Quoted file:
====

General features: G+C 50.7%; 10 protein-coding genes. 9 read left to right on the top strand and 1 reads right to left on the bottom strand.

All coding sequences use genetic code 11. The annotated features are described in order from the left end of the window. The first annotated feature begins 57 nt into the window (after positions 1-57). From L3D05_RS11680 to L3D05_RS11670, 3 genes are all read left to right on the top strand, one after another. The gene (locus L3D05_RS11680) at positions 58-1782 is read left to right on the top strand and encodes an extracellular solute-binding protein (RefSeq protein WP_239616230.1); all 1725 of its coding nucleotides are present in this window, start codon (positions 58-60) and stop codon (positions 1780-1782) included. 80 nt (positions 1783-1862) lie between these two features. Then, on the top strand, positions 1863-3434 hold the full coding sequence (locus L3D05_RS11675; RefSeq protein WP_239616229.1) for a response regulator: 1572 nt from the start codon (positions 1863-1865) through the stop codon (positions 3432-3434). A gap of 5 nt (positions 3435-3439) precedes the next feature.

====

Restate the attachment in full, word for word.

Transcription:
General features: G+C 50.7%; 10 protein-coding genes. 9 read left to right on the top strand and 1 reads right to left on the bottom strand.

All coding sequences use genetic code 11. The annotated features are described in order from the left end of the window. The first annotated feature begins 57 nt into the window (after positions 1-57). From L3D05_RS11680 to L3D05_RS11670, 3 genes are all read left to right on the top strand, one after another. The gene (locus L3D05_RS11680) at positions 58-1782 is read left to right on the top strand and encodes an extracellular solute-binding protein (RefSeq protein WP_239616230.1); all 1725 of its coding nucleotides are present in this window, start codon (positions 58-60) and stop codon (positions 1780-1782) included. 80 nt (positions 1783-1862) lie between these two features. Then, on the top strand, positions 1863-3434 hold the full coding sequence (locus L3D05_RS11675; RefSeq protein WP_239616229.1) for a response regulator: 1572 nt from the start codon (positions 1863-1865) through the stop codon (positions 3432-3434). A gap of 5 nt (positions 3435-3439) precedes the next feature.